Looking at the plate on the bottom of his electric rice cooker, [AC_Hacker] was surprised to find that it was rated to consume 400 watts. Furthermore when he measured its consumption he found that it consumed 385 watts without even having a cooking cycle initiated. The circuit to keep cooked rice warm was always on – even when the cooking circuit wasn’t engaged.
Something clearly had to be done, so he set about modifying the cooker for better economy. Removing the base revealed that disabling the warming circuit was as simple as disconnecting it. [AC_Hacker] also noticed that the device had no thermal insulation. There was plenty of space between the inner and outer walls, so he packed it with glass wool. The final modification was to reduce the power taken by the heater by installing a half-wave rectifier diode. The cooker still reached the desired temperature, it just used half the power.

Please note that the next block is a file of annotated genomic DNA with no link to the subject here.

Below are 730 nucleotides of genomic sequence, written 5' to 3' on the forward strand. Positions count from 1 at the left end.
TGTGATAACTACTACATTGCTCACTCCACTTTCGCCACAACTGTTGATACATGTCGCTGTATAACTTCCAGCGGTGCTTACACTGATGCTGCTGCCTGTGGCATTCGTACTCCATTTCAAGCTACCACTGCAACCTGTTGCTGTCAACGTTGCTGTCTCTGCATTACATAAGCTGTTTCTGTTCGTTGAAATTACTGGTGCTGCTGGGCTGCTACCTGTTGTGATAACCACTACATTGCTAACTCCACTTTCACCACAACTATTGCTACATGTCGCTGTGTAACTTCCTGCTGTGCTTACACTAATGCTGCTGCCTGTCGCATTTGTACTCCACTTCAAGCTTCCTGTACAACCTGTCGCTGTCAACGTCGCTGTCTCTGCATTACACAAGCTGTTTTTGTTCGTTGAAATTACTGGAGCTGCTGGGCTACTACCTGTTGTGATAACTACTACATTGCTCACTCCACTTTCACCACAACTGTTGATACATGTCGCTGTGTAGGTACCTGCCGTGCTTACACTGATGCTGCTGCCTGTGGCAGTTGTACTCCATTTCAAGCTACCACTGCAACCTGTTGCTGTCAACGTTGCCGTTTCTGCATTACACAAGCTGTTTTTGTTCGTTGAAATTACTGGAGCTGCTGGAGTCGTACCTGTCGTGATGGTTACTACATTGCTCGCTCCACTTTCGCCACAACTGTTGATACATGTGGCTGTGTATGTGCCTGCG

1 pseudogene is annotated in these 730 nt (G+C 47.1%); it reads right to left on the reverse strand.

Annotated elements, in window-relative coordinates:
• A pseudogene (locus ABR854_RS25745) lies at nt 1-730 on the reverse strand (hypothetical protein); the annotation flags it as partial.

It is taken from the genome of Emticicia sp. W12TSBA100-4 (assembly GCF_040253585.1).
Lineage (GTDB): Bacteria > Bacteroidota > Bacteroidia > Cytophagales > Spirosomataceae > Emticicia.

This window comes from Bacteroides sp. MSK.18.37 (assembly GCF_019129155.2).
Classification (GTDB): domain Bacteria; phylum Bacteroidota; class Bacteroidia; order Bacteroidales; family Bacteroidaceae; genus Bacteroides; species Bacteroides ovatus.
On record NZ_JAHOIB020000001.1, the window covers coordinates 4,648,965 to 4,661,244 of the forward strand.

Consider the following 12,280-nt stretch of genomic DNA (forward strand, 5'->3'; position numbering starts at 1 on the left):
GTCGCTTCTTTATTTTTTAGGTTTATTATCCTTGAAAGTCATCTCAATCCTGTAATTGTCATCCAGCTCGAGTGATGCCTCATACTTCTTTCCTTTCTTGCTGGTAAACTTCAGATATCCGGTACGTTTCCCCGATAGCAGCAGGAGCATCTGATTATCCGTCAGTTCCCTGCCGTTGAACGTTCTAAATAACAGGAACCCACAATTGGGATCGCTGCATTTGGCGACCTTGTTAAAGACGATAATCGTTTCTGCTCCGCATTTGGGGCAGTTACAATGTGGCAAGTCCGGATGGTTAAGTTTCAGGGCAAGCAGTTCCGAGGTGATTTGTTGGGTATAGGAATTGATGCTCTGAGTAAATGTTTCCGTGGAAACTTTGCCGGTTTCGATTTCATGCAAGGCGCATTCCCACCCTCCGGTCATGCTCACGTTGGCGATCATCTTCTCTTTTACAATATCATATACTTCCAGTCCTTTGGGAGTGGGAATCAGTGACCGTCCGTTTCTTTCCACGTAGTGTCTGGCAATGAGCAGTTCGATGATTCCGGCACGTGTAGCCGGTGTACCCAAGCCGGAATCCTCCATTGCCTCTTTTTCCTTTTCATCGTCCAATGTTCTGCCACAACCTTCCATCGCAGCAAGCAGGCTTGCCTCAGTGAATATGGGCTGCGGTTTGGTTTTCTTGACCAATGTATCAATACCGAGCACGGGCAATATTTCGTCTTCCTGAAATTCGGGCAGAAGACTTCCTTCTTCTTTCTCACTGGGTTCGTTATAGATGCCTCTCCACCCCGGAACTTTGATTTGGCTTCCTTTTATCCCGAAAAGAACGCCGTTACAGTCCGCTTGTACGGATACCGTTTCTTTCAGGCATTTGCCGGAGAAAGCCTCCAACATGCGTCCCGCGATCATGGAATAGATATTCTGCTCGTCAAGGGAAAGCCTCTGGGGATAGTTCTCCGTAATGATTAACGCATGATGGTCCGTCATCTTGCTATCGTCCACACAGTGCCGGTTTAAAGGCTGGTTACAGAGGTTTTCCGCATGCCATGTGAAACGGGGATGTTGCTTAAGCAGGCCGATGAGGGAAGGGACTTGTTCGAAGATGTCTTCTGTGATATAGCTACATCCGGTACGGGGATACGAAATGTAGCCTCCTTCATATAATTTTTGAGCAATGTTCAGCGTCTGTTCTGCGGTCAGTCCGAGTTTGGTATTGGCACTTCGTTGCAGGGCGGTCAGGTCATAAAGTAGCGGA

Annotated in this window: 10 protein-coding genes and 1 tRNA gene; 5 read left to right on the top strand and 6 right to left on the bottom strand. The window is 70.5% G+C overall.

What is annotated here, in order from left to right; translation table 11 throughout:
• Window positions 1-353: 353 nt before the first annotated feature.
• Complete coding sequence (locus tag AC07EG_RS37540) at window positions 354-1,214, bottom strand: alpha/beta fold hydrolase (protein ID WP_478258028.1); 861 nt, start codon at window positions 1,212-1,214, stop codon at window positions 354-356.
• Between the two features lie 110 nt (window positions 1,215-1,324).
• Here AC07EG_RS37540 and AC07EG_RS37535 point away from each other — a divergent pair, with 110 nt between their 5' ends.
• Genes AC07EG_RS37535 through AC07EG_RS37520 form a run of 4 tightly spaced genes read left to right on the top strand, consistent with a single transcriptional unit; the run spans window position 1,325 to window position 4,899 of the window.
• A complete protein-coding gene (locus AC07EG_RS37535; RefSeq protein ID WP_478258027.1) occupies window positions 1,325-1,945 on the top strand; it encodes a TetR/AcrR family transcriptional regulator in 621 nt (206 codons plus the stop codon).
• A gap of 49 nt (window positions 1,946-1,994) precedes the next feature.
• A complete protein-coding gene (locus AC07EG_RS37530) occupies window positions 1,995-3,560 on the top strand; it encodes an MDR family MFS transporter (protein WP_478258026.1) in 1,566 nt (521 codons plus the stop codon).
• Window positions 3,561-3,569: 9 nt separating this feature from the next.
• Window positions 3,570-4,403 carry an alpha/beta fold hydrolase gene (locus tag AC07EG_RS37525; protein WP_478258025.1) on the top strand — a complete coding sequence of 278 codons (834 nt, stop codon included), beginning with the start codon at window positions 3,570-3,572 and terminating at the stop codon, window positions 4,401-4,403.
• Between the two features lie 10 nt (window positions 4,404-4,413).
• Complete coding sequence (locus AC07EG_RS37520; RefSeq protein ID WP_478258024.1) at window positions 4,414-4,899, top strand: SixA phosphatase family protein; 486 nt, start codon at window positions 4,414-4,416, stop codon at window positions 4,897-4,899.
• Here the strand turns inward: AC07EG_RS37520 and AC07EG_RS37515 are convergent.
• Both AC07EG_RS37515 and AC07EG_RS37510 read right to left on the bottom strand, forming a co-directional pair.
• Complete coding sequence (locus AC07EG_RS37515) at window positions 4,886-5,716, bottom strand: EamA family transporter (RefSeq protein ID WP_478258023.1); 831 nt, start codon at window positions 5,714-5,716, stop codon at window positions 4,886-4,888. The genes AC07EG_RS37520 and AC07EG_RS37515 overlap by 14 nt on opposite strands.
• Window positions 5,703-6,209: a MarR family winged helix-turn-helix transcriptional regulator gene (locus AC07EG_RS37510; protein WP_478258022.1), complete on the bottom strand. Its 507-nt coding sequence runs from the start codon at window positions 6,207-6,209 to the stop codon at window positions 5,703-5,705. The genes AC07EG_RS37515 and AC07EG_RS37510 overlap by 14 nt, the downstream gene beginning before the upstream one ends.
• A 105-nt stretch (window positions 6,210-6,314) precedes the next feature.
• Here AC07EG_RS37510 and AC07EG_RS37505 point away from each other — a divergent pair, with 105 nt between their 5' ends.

You might think that would be the end of it, given that the modifications significantly reduced the cooker’s power consumption without detriment to its rice cooking ability. Rice now took a little longer to cook, so there was still room for improvement. The moment of inspiration came when [AC_Hacker] realized that the cooking time was proportional to the amount of water used in a cooking cycle. He could safely reduce the water without affecting the cooked rice. A 30% water reduction led to a proportional cooking time reduction, and rice cooked using a lot less power.
Surprisingly this seems to have been Hackaday’s first rice cooker hack. Perhaps that’s because you’ve been so busy supplying us with sous vide hacks to write about.